Russia, Israel at odds over Hamas

Officials deny reports J'lem and Moscow on verge of "diplomatic row" over issue.

By
February 2, 2006 23:59
1 minute read.
putin 298 ap

putin 298 ap. (photo credit: AP)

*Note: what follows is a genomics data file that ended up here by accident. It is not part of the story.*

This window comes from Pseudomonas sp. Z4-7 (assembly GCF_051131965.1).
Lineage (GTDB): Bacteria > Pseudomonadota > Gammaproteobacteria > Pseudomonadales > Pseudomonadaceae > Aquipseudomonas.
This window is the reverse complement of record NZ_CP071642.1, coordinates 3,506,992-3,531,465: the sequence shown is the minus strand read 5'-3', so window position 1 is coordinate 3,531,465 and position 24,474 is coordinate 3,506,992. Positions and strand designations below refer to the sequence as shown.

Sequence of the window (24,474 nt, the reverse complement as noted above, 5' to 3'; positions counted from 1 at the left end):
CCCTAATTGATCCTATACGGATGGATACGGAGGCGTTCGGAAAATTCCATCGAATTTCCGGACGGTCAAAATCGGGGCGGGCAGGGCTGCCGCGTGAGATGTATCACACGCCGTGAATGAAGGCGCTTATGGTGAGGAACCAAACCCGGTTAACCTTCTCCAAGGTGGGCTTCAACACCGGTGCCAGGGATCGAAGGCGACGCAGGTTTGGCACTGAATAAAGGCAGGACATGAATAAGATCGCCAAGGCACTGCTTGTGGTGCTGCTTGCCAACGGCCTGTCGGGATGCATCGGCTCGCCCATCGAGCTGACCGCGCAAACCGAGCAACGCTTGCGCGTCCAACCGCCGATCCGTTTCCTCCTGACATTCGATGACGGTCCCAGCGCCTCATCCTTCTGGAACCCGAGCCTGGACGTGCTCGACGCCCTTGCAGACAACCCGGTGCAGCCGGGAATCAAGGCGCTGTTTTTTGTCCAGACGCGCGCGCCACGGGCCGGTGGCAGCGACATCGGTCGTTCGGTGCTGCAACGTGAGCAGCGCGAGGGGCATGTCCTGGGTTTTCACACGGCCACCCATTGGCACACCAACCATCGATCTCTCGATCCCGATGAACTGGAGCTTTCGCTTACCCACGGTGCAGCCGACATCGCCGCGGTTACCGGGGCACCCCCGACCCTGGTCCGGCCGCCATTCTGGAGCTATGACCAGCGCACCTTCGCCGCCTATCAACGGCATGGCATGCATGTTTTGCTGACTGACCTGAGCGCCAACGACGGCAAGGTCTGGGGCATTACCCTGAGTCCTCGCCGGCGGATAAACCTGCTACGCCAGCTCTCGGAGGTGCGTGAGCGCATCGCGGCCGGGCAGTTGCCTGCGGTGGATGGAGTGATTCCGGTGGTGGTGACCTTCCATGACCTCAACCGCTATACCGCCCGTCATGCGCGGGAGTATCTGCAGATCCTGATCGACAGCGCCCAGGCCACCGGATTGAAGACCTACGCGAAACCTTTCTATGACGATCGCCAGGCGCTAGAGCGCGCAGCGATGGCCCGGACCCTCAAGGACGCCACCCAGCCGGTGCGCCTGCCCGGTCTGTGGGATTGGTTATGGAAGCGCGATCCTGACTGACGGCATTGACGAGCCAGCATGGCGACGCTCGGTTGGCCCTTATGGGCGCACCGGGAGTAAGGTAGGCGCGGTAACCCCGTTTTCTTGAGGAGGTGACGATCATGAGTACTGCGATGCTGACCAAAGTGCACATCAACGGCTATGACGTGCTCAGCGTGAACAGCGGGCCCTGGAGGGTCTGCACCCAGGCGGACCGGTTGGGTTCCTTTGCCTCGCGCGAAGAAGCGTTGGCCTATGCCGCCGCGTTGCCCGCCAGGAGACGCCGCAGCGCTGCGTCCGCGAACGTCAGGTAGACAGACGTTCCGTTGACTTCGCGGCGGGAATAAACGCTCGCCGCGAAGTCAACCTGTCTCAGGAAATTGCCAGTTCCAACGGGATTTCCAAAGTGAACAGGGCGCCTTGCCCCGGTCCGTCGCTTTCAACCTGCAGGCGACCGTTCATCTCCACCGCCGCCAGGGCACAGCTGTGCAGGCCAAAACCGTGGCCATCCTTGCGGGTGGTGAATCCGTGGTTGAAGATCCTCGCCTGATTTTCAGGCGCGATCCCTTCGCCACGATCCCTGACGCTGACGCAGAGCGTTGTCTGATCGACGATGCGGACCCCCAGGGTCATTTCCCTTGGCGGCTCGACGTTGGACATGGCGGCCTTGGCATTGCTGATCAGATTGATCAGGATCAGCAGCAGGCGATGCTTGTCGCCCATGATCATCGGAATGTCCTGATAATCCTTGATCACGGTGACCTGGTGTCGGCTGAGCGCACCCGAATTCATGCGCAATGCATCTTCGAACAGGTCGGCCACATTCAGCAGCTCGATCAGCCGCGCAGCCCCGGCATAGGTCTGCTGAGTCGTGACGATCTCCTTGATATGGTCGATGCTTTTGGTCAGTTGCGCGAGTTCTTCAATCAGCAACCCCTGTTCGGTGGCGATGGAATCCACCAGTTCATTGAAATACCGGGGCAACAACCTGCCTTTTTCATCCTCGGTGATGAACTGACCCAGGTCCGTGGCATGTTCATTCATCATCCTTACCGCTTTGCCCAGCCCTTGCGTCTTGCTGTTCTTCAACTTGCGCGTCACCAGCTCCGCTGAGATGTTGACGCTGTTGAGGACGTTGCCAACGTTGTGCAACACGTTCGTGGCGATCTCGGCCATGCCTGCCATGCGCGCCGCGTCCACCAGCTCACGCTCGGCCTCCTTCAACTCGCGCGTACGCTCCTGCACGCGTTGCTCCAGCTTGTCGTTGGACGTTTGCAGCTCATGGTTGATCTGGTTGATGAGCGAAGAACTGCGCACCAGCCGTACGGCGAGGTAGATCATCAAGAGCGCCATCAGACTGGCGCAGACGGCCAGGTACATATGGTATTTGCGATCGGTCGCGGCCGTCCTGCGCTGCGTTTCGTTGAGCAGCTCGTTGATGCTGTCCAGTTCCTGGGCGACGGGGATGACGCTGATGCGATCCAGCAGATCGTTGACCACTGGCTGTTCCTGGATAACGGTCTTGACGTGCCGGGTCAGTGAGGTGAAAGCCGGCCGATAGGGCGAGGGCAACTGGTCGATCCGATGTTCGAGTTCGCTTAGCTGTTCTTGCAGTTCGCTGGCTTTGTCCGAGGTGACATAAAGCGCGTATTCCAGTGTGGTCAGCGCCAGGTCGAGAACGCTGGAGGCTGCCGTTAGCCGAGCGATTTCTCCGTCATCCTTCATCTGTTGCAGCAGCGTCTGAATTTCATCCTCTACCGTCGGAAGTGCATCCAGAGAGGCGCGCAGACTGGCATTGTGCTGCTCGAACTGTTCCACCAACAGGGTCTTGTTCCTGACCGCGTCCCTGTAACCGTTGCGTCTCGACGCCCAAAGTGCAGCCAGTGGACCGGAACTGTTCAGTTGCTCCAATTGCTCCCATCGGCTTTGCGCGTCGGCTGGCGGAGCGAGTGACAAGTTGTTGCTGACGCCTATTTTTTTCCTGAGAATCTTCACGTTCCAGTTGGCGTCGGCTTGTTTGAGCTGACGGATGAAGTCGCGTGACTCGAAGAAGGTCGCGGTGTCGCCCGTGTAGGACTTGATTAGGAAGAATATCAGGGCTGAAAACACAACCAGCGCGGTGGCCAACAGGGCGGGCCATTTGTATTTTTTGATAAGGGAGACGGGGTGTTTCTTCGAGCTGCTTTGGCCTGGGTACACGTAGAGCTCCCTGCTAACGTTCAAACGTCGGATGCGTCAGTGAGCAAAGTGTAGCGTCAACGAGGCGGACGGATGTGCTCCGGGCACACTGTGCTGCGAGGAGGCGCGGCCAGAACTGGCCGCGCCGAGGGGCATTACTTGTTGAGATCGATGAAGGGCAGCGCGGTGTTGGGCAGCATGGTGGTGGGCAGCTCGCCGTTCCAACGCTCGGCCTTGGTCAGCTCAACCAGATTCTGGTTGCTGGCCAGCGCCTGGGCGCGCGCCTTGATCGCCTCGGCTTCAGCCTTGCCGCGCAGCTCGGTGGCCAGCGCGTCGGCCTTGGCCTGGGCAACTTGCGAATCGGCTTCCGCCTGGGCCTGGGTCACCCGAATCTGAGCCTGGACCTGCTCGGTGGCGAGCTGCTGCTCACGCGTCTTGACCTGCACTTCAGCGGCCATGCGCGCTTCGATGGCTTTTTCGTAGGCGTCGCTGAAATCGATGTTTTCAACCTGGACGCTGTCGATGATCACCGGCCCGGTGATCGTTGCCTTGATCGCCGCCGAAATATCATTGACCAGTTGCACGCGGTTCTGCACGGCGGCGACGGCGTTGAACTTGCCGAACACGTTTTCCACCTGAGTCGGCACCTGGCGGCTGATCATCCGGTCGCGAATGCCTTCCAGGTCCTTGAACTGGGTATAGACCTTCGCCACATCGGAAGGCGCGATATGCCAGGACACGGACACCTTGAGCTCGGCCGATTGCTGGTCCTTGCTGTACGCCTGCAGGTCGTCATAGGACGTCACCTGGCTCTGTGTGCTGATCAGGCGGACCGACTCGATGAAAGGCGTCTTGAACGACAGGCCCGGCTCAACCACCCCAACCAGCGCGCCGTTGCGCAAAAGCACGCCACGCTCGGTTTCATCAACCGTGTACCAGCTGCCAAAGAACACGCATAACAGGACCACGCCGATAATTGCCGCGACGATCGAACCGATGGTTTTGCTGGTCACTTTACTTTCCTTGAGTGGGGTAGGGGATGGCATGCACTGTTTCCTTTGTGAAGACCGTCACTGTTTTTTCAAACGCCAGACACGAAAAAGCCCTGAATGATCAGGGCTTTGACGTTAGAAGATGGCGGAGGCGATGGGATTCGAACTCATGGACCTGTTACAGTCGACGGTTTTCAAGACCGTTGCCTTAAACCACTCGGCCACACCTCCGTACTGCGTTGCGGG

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Russian President Vladimir Putin's refusal to characterize Hamas a terrorist organization does not mean there is a diplomatic crisis between Jerusalem and Moscow, although Israel has made its displeasure clear to the Kremlin, Israeli diplomatic officials said Thursday. Putin, during a three-hour press conference Monday, revealed the first signs of cracks in an international coalition Israel is trying to build against Hamas, when he said: "Russia's position on the Middle East differs from the European and American one." Hamas should "refrain from extremist declarations, acknowledge Israel's right to exist and put its contacts with the international community in order," he said, galling Israel, which wants the international community to isolate Hamas. "The Egyptian position on Hamas is closer to ours than Putin's," an Israeli diplomatic official said, noting that Egypt had accepted Israel's conditions that Hamas must disavow terrorism, recognize Israel and accept all previous agreements with it. Israeli officials were particularly miffed that Putin's statements came the same day that the Quartet, of which Russia is a member (alongside the US, EU and UN), issued a statement that took a much stronger stand against Hamas, and threatened a reassessment of economic assistance to the PA. Israeli officials explained the discrepancy between Putin's statement and the Quartet's statement, which Russian Foreign Minister Sergei Lavrov was a party to, by saying that Putin was simply not properly briefed about what was going on at the Quartet meeting in London when he made his comments in Moscow . Israeli officials denied reports in the Russian press that Jerusalem and Moscow were on the verge of a "diplomatic row" over the issue. According to these officials, Israel and Russia had long been at odds over how to view Hamas. with Moscow advising Israel even before the elections to negotiate with the organization. Russia, according to these officials, saw an opportunity through Hamas to step up its own role in the Middle East, because if it was willing to talk to Hamas - while everyone else was shunning the organization - it could become a central mediator between the Palestinians and Israel. Likewise, the officials said, the Kremlin was keen on using the Hamas victory in the Palestinian Legislative Council elections as proof of what it viewed as the bankruptcy of US President George W. Bush's policy of democratization in the Middle East, a policy the Kremlin had long opposed.

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